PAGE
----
We talk about whether pubs are wet or food-led, but actually what we sell is an experience. You have to create a bit of theatre and give people a great night out. A lot of operators forget their business is hospitality and that their job is to create that great night out. It’s not just about serving a pint of cold liquid, it’s about everything - the ambience, the service, the décor. I tell my staff that It’s not what you’re drinking, but it’s what it feels like to drink that counts. If you don’t produce that great experience you’re goosed.

Many pubs suffer with staff retention, but not The Prince of Wales, what’s your secret?

I’ve got people who’ve worked for me for 10 years. A lot of effort goes into your brand and how you position yourself in the marketplace. It’s the same for staff. You have to create a place where people want to work. Don’t pay Minimum Wage and invest in training.

There’s a book called Setting The Table by Danny Myer which is great and everyone should read it. He says ‘don’t put your customers first, put your staff first’ and he’s right. If you invest in them then everything else will follow. We have a lot of graduates who come and work with us part-time while they’re studying at university and more often than not they stay on when their course has ended as they love it so much.

Nowadays there’s so much red tape and regulation involved in hiring staff. If you think about the amount of mandatory training you’ve got to do – allergens, first aid, health and hygiene – which is an expense, and then you add product knowledge on top, you can’t  afford to do that if people walk out every other week.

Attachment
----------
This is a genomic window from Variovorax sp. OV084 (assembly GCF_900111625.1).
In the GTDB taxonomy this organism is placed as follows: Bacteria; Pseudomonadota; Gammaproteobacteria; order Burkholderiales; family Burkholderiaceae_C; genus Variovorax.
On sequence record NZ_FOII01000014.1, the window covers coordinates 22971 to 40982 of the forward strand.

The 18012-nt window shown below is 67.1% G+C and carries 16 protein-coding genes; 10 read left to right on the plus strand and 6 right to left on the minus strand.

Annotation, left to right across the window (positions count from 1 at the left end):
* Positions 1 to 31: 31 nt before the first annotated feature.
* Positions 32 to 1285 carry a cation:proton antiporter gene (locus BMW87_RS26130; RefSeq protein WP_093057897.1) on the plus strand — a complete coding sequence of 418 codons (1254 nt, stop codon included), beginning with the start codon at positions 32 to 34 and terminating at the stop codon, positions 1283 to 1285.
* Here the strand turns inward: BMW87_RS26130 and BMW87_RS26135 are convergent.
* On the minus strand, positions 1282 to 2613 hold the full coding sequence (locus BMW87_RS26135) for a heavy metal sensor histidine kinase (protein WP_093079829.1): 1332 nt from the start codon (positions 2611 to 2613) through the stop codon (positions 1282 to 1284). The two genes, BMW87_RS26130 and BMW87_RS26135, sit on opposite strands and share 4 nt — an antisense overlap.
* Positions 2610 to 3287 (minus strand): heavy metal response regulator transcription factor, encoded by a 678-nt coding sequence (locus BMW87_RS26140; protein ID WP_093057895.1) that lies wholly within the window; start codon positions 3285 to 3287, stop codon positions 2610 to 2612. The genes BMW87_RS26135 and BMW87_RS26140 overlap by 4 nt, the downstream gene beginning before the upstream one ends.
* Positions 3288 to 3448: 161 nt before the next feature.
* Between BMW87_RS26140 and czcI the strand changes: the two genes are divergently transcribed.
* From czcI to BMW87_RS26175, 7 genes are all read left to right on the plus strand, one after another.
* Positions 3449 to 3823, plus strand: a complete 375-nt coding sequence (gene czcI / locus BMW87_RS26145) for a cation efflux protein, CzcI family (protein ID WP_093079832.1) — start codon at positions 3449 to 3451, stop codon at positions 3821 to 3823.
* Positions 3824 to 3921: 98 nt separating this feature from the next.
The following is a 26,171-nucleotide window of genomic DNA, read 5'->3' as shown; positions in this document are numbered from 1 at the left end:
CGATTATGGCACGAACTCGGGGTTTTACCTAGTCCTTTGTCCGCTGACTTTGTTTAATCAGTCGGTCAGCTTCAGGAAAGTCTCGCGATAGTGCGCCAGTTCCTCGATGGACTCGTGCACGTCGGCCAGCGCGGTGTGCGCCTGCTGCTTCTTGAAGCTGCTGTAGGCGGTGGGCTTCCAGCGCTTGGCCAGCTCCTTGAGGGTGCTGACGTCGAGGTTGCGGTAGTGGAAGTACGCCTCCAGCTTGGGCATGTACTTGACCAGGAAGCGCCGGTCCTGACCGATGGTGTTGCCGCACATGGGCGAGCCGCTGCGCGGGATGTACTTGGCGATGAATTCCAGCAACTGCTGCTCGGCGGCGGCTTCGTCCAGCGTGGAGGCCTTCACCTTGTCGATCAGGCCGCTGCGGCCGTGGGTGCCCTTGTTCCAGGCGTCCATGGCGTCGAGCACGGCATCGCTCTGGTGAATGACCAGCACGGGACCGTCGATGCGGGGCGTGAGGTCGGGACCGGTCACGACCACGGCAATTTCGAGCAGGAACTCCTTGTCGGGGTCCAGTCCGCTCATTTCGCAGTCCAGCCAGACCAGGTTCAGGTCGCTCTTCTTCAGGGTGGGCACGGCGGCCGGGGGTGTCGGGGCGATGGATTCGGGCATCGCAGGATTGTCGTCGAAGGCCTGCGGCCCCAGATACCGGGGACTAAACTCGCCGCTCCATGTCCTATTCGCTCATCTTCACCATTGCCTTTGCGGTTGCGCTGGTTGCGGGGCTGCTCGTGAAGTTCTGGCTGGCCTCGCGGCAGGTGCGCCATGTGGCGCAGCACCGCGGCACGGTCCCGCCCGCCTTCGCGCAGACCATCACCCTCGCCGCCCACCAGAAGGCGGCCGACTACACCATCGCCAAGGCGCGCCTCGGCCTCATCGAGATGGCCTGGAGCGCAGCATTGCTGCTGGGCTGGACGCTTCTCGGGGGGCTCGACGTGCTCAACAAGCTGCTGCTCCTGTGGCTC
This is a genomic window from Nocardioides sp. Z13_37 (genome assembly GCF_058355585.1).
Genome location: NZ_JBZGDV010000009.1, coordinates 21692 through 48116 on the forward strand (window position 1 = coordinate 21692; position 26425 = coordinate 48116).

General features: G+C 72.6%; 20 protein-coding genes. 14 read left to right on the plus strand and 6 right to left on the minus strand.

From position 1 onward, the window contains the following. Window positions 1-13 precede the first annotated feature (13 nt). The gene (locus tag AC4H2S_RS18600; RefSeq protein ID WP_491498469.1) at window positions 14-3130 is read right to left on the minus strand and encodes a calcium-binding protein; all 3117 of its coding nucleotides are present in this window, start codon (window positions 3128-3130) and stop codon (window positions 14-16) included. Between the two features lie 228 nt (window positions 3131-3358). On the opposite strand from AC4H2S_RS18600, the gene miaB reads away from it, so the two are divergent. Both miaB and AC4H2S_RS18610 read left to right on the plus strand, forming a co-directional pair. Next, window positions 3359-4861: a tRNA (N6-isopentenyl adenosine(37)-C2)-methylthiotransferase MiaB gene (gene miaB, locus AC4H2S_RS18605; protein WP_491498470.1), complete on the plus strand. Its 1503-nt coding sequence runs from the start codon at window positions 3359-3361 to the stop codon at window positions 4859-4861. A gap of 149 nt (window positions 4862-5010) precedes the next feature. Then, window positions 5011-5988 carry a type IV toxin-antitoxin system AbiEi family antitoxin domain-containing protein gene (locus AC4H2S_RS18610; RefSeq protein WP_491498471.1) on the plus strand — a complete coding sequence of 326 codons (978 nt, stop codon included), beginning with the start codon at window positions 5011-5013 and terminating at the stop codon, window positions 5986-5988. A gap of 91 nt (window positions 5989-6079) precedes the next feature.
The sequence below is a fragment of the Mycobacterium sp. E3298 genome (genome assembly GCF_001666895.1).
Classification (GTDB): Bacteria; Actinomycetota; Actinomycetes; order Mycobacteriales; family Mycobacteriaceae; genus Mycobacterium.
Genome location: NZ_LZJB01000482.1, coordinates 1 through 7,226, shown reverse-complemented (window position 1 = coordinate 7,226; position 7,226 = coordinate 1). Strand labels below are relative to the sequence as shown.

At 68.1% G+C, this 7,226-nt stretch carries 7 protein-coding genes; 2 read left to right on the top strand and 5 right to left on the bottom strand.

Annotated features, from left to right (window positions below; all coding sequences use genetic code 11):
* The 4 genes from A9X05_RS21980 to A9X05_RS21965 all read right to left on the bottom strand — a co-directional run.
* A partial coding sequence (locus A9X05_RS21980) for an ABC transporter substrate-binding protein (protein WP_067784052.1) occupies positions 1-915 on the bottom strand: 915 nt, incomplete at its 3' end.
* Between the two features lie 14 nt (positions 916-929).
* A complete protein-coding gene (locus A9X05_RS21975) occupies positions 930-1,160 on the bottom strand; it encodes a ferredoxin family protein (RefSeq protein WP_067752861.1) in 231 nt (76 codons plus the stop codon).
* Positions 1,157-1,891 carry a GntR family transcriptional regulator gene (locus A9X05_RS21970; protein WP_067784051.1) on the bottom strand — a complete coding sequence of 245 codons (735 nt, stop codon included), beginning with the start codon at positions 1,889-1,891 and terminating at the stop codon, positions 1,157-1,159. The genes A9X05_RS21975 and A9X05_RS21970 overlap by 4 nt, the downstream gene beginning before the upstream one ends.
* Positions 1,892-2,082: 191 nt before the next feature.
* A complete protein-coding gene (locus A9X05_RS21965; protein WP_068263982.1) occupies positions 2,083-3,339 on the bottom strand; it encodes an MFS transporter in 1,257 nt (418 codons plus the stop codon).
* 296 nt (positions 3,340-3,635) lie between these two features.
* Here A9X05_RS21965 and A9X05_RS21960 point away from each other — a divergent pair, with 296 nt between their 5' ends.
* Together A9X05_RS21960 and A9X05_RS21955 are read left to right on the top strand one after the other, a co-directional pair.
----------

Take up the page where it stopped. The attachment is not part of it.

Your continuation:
I think it's important to invest in staff and develop them. We have a barbecue offering at my other pub (The Dark Horse) and recently I took two junior chefs and the restaurant manager to America for six days visiting barbecue restaurants in the Mid West and New York to get inspiration.

Obviously you don’t do that every week, but you have to invest in people and develop them and build a long-term relationship.

We have hundreds and hundreds of customers at the Prince of Wales each week and I probably only speak to a small percentage of them, but my staff are talking to them all the time, so you have to be confident that they share your values and culture and deliver that hospitality.

What does the future hold for the Prince of Wales?

We’re re-negotiating our lease at the moment and we’ve got a development of 50 apartments proposed next to the pub so we're looking at what could happen when a residential property comes along next door. 

In terms of our operations, we do small incremental steps at The Prince and develop little projects along the side, rather than having massive refurbs or big projects. We have a classic cocktail bar at the moment which we’re thinking of changing and redeveloping. 

Our outside space is really valuable to us - we've got a tiki bar in our garden which we call our 'Mo-tiki' bar. We're thinking of re-naming it at the end of November to 'Snow-tiki' so it'll be a winter version of a tiki bar. It will mean on a Saturday night in November we'll still have 200 people enjoying themselves in our garden.